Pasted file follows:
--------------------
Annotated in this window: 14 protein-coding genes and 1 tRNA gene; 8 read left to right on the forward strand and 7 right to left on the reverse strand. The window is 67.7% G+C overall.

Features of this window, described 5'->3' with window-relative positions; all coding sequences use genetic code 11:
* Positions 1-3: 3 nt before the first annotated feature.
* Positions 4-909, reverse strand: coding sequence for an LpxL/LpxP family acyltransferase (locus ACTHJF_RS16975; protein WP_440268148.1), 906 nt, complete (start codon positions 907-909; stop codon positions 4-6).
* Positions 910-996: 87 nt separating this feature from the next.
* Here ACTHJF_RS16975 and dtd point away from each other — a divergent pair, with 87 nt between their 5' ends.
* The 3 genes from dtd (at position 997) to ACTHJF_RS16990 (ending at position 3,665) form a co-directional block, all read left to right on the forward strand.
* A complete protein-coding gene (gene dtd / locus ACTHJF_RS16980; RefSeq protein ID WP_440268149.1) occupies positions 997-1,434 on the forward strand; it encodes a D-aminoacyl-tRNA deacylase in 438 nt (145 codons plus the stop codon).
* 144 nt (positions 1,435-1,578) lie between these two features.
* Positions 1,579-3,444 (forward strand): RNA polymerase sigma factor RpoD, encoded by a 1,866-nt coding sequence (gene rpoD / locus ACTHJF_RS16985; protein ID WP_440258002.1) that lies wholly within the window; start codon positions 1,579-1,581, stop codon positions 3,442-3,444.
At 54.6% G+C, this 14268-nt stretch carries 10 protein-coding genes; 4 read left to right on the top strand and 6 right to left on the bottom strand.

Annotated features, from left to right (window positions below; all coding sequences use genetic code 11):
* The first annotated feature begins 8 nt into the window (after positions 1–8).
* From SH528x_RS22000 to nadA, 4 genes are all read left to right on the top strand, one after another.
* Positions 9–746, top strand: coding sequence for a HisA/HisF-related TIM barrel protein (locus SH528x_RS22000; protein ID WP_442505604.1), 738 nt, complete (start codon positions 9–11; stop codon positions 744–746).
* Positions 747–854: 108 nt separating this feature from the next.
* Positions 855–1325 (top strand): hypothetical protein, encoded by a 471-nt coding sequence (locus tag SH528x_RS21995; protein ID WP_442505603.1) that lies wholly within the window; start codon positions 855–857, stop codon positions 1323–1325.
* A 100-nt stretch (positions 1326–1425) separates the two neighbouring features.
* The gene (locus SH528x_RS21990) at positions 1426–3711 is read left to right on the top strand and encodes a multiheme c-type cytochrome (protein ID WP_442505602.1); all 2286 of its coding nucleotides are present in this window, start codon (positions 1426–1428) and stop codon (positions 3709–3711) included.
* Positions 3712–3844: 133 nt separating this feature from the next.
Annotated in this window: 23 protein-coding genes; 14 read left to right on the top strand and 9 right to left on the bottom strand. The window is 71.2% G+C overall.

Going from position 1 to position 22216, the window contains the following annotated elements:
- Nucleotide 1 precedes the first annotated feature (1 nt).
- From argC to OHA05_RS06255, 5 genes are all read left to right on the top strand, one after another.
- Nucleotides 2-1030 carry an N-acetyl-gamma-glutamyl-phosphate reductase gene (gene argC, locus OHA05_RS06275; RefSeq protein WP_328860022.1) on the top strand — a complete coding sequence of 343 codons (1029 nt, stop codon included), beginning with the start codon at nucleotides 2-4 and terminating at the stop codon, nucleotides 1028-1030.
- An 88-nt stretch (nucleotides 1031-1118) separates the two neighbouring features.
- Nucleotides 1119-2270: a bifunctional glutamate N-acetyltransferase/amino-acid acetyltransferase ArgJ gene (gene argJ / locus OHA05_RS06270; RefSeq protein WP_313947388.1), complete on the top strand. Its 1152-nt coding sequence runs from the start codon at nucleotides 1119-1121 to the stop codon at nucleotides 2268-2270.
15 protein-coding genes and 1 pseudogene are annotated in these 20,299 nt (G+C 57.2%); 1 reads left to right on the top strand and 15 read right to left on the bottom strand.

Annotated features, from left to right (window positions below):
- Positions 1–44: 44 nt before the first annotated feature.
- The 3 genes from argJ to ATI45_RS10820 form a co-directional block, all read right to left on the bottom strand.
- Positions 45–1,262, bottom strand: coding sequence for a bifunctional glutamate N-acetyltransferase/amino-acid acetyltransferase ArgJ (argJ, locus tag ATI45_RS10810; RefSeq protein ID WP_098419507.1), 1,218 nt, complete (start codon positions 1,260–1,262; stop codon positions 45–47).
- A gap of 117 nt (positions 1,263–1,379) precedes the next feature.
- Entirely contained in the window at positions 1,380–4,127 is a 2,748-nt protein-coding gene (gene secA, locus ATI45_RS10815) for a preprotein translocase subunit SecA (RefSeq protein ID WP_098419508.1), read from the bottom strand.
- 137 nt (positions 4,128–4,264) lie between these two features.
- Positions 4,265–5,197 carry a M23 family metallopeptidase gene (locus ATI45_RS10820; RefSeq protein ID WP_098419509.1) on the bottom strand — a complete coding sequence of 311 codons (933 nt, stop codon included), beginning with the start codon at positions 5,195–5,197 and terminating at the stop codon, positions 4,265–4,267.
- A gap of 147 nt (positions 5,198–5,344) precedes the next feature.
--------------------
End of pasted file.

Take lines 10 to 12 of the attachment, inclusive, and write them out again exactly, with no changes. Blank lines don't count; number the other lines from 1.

* Positions 1,579-3,444 (forward strand): RNA polymerase sigma factor RpoD, encoded by a 1,866-nt coding sequence (gene rpoD / locus ACTHJF_RS16985; protein ID WP_440258002.1) that lies wholly within the window; start codon positions 1,579-1,581, stop codon positions 3,442-3,444.
At 54.6% G+C, this 14268-nt stretch carries 10 protein-coding genes; 4 read left to right on the top strand and 6 right to left on the bottom strand.

Annotated features, from left to right (window positions below; all coding sequences use genetic code 11):